Fence separating Black and white graves removed in Texas town
The 60-year-old fence separated the graves by race.
The metal barrier at Cedars Memorial Gardens served as a reminder of the segregation that once existed in the town. Black people were buried on one side of the fence and white people were buried on the other side. Each side was owned by separate cemetery associations.
Demethruis Boyd moved to the town in 2006 and became a pastor at a local Baptist church. He noticed that the cemetery was segregated after he attended a funeral there. He began working towards having the fence removed.
“I was really shell-shocked that in that season of time, the days we were living in, that something like that was still up and had the perception that it gave off,” Boyd said.
“I got the explanation that in times past it was known as the white cemetery and the Black cemetery, and the fence was a divider between the two properties that were there,” Boyd told KLTV. “That kind of spearheaded my heart to kind of see what we could do about the presentation that it represented and possibly get a resolve that might be conducive with both parties.”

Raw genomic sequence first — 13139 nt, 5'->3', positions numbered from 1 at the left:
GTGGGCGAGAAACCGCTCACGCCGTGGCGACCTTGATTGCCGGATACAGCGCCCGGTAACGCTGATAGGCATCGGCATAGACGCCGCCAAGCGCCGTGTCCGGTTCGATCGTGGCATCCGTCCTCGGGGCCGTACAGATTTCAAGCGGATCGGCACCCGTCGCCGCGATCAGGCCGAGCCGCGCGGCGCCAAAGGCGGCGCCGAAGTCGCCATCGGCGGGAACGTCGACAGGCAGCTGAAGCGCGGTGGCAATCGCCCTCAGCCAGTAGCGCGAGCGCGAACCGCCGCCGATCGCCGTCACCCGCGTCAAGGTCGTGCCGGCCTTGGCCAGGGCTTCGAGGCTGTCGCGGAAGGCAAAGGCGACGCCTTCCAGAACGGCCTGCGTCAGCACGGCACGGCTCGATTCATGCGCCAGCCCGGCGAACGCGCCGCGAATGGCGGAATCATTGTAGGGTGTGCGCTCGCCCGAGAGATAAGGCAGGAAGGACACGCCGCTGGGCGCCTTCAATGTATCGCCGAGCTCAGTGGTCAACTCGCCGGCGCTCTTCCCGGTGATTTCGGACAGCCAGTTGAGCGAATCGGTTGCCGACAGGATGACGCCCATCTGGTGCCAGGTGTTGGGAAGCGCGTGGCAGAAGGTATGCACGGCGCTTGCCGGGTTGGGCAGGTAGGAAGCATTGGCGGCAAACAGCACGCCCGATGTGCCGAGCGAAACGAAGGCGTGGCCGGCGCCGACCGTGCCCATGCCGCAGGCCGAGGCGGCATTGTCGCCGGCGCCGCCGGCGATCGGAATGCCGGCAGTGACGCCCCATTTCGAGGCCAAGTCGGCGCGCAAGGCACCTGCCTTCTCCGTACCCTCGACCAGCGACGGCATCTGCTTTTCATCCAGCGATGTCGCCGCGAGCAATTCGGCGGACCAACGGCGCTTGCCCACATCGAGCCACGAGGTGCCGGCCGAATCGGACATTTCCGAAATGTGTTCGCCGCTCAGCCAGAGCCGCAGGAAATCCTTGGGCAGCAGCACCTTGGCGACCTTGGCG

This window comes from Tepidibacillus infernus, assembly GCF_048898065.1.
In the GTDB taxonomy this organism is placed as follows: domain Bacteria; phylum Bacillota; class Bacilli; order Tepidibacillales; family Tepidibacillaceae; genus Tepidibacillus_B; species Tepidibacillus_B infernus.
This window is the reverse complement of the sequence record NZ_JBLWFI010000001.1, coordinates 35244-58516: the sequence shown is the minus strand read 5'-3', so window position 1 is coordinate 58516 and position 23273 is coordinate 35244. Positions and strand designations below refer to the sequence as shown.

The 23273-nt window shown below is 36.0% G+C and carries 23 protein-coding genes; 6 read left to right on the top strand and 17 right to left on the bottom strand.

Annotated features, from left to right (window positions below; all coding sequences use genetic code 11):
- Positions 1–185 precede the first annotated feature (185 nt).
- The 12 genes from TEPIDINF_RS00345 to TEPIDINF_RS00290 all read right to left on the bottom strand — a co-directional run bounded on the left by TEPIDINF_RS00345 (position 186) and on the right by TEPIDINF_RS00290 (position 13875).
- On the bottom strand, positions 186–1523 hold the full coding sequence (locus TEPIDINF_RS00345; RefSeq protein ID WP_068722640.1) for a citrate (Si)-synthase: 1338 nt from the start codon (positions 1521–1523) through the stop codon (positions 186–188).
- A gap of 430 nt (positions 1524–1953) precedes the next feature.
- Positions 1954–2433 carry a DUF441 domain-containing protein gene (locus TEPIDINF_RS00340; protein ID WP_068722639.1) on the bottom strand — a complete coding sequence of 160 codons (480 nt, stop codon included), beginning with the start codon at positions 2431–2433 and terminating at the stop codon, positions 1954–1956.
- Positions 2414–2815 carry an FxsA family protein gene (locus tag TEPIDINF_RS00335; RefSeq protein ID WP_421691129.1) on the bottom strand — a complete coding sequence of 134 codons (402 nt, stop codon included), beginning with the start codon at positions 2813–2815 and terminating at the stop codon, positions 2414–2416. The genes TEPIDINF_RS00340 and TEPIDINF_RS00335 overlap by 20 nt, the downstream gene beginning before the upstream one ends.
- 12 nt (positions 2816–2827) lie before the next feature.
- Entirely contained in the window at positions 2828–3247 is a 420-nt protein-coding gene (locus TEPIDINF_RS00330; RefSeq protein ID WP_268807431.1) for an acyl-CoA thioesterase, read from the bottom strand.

Shirley Bryant Roberson, a Black resident, says her parents, sister-in-law and aunt were buried on the west side of the fence because they were Black. “This has been a lifelong dream to have this fence removed,” she said. “I guess it took time to get it done. If my parents could smile, they would be smiling.”
Roberson also said that even in death, people should not be segregated. “I wanted to cry with joy and happiness,” she continued. “It’s like progress being made.”
A local African-American museum in Tyler has received a portion of the fence to display for historical purposes.
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